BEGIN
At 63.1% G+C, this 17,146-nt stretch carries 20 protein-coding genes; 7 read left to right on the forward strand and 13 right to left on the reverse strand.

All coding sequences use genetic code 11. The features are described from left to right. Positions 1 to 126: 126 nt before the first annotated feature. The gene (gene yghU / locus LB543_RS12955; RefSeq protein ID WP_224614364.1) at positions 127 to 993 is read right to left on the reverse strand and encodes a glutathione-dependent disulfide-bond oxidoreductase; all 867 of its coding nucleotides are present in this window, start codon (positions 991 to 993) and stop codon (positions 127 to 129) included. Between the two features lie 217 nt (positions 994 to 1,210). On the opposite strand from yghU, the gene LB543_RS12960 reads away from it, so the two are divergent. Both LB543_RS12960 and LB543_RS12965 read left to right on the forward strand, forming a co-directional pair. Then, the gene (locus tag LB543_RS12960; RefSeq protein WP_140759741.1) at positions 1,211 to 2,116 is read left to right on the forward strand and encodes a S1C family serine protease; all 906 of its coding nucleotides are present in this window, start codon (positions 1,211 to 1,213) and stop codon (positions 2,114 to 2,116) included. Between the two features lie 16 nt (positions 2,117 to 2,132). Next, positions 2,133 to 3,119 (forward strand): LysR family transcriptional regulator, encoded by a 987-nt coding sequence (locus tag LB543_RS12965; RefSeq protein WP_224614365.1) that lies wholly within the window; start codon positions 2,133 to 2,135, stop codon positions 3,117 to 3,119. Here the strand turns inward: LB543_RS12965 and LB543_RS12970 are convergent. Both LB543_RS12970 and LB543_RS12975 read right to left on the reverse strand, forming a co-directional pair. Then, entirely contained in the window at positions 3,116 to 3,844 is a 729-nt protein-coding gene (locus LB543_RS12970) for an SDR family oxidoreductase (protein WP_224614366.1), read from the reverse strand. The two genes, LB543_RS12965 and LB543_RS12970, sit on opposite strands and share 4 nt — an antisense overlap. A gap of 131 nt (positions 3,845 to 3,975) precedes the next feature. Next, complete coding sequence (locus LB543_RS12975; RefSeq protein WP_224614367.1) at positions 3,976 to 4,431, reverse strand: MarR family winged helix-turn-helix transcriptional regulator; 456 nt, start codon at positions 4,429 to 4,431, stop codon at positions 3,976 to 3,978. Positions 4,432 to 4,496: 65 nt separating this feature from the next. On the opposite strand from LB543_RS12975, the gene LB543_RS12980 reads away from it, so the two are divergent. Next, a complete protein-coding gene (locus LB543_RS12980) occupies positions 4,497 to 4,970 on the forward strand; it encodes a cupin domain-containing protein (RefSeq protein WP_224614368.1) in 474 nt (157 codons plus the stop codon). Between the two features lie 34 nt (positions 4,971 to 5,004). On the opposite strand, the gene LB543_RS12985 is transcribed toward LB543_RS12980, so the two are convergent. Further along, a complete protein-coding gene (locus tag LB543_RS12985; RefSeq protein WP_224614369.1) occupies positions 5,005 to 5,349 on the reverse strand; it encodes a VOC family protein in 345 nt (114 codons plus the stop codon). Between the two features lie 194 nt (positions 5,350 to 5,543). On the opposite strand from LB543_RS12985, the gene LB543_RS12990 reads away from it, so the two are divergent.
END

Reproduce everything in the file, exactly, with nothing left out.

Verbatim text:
At 63.1% G+C, this 17,146-nt stretch carries 20 protein-coding genes; 7 read left to right on the forward strand and 13 right to left on the reverse strand.

All coding sequences use genetic code 11. The features are described from left to right. Positions 1 to 126: 126 nt before the first annotated feature. The gene (gene yghU / locus LB543_RS12955; RefSeq protein ID WP_224614364.1) at positions 127 to 993 is read right to left on the reverse strand and encodes a glutathione-dependent disulfide-bond oxidoreductase; all 867 of its coding nucleotides are present in this window, start codon (positions 991 to 993) and stop codon (positions 127 to 129) included. Between the two features lie 217 nt (positions 994 to 1,210). On the opposite strand from yghU, the gene LB543_RS12960 reads away from it, so the two are divergent. Both LB543_RS12960 and LB543_RS12965 read left to right on the forward strand, forming a co-directional pair. Then, the gene (locus tag LB543_RS12960; RefSeq protein WP_140759741.1) at positions 1,211 to 2,116 is read left to right on the forward strand and encodes a S1C family serine protease; all 906 of its coding nucleotides are present in this window, start codon (positions 1,211 to 1,213) and stop codon (positions 2,114 to 2,116) included. Between the two features lie 16 nt (positions 2,117 to 2,132). Next, positions 2,133 to 3,119 (forward strand): LysR family transcriptional regulator, encoded by a 987-nt coding sequence (locus tag LB543_RS12965; RefSeq protein WP_224614365.1) that lies wholly within the window; start codon positions 2,133 to 2,135, stop codon positions 3,117 to 3,119. Here the strand turns inward: LB543_RS12965 and LB543_RS12970 are convergent. Both LB543_RS12970 and LB543_RS12975 read right to left on the reverse strand, forming a co-directional pair. Then, entirely contained in the window at positions 3,116 to 3,844 is a 729-nt protein-coding gene (locus LB543_RS12970) for an SDR family oxidoreductase (protein WP_224614366.1), read from the reverse strand. The two genes, LB543_RS12965 and LB543_RS12970, sit on opposite strands and share 4 nt — an antisense overlap. A gap of 131 nt (positions 3,845 to 3,975) precedes the next feature. Next, complete coding sequence (locus LB543_RS12975; RefSeq protein WP_224614367.1) at positions 3,976 to 4,431, reverse strand: MarR family winged helix-turn-helix transcriptional regulator; 456 nt, start codon at positions 4,429 to 4,431, stop codon at positions 3,976 to 3,978. Positions 4,432 to 4,496: 65 nt separating this feature from the next. On the opposite strand from LB543_RS12975, the gene LB543_RS12980 reads away from it, so the two are divergent. Next, a complete protein-coding gene (locus LB543_RS12980) occupies positions 4,497 to 4,970 on the forward strand; it encodes a cupin domain-containing protein (RefSeq protein WP_224614368.1) in 474 nt (157 codons plus the stop codon). Between the two features lie 34 nt (positions 4,971 to 5,004). On the opposite strand, the gene LB543_RS12985 is transcribed toward LB543_RS12980, so the two are convergent. Further along, a complete protein-coding gene (locus tag LB543_RS12985; RefSeq protein WP_224614369.1) occupies positions 5,005 to 5,349 on the reverse strand; it encodes a VOC family protein in 345 nt (114 codons plus the stop codon). Between the two features lie 194 nt (positions 5,350 to 5,543). On the opposite strand from LB543_RS12985, the gene LB543_RS12990 reads away from it, so the two are divergent.